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Friday, October 09, 2015
  • Wednesday, September 16, 2015 8:27 PM

    With a presidential election year fast approaching, we’re in for a lot of public talk about the state of American democracy. Much of that discussion will be insightful and thought-provoking, but there’s a good chance you’ll also find a lot of it vague and hard to pin down.

    There’s a reason for this. Even our political leaders, the people who are most familiar with the system’s workings, have a hard time describing it.

    In fact, they even have a hard time labeling it. Ours is not actually a pure democracy: it’s more accurate to say that we live in a “representative democracy” in which the people delegate authority to their elected representatives.

    No single feature defines this system. The people are sovereign and consent to be governed through regular participation in the elections that decide who will represent us. Yet elections don’t define our republic, either; there are plenty of countries around the world whose elections are used to distort democracy.

  • Thursday, September 03, 2015 12:15 AM

    A couple of months ago, the Congressional Budget Office issued a sobering report on the U.S. economy’s long-term prospects. Not to put too fine a point on it, we’re headed for the fiscal rocks.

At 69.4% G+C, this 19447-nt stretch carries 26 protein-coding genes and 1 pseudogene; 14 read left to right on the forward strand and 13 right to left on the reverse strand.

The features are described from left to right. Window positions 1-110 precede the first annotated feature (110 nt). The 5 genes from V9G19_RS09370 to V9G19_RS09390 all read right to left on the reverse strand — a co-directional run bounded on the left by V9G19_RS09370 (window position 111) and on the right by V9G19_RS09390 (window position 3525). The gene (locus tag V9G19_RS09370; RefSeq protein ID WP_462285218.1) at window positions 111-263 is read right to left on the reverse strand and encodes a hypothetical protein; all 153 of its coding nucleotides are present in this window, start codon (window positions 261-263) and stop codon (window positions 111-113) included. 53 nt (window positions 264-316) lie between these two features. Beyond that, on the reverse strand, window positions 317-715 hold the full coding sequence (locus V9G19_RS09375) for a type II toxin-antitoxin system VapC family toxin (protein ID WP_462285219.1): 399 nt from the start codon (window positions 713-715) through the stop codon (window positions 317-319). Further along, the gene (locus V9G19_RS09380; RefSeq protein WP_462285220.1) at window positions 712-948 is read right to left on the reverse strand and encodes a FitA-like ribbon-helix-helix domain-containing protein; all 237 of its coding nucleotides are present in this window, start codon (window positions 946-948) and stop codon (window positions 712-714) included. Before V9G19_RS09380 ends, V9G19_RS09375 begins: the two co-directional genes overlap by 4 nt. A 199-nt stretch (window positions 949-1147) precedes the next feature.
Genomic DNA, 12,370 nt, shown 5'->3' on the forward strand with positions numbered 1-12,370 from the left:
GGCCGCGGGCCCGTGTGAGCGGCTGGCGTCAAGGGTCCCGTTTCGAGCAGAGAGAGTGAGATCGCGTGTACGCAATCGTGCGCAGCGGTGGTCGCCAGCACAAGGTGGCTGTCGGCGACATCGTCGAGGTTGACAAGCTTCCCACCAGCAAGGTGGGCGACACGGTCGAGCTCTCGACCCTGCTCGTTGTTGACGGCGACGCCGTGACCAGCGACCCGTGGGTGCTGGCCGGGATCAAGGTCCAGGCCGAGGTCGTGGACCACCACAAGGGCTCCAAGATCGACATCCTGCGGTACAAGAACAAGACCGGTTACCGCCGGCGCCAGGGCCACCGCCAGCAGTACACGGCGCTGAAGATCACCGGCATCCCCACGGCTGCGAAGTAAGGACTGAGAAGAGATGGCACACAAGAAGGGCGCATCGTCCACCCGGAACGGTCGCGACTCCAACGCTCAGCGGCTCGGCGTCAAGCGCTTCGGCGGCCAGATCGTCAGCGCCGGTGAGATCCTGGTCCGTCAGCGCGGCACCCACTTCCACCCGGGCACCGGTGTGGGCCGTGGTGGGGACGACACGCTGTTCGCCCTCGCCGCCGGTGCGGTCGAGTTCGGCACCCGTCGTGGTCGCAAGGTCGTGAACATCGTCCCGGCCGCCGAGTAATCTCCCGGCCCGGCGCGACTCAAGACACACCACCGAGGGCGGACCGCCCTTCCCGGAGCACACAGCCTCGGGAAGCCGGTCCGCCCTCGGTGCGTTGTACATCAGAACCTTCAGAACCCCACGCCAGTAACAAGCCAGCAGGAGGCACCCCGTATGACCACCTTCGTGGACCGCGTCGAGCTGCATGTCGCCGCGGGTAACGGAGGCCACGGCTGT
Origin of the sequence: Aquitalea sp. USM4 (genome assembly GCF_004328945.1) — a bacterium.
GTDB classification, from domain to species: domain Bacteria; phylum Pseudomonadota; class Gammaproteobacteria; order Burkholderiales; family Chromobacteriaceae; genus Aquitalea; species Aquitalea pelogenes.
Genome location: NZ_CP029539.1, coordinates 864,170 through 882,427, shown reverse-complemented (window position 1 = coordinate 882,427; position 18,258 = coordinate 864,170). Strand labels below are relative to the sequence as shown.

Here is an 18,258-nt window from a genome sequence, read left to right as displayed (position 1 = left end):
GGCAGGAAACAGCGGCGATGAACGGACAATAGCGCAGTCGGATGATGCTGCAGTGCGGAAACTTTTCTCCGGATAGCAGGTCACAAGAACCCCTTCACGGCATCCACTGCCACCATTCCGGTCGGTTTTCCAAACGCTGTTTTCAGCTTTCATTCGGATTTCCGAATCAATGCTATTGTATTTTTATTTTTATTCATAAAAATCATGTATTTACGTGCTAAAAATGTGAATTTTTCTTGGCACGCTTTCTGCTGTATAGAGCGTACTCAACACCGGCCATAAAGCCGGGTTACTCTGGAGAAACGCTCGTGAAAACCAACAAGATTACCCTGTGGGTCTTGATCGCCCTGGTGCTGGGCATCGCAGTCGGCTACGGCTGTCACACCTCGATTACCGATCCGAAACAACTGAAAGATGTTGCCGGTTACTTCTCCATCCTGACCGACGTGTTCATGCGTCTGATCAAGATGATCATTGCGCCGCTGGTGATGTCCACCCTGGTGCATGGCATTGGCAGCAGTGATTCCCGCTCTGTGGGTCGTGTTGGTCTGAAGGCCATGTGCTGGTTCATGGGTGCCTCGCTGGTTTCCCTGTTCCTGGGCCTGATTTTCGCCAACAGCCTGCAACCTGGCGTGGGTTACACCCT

Federal spending accounts for about 20 percent of the nation’s GDP, the budget analysts note; if current trends continue, that will rise to fully 25 percent by 2040. Revenues will not keep up — they’ll amount to only 19 percent of GDP.

  • Wednesday, August 19, 2015 11:11 PM

    The campaigning for next year’s elections is starting to draw more attention, and with it comes a focus on voters and their mood. Which is all well and good, but it leaves out of the equation one large bloc of citizens: people who are eligible to vote, but don’t.

    Over the years, a fair number of people I’ve encountered have confessed that they do not vote — and I often surprise them by pressing them on why they don’t. They give a multitude of reasons.

    The most common is that they’re too busy, or that voting takes too much time. Plenty also say they’re turned off by politics, politicians and anything having to do with government. “What difference does it make?” they’ll ask. Or they’ll argue that money has so corrupted the political system that they want no part of it.

  • Wednesday, August 05, 2015 10:26 PM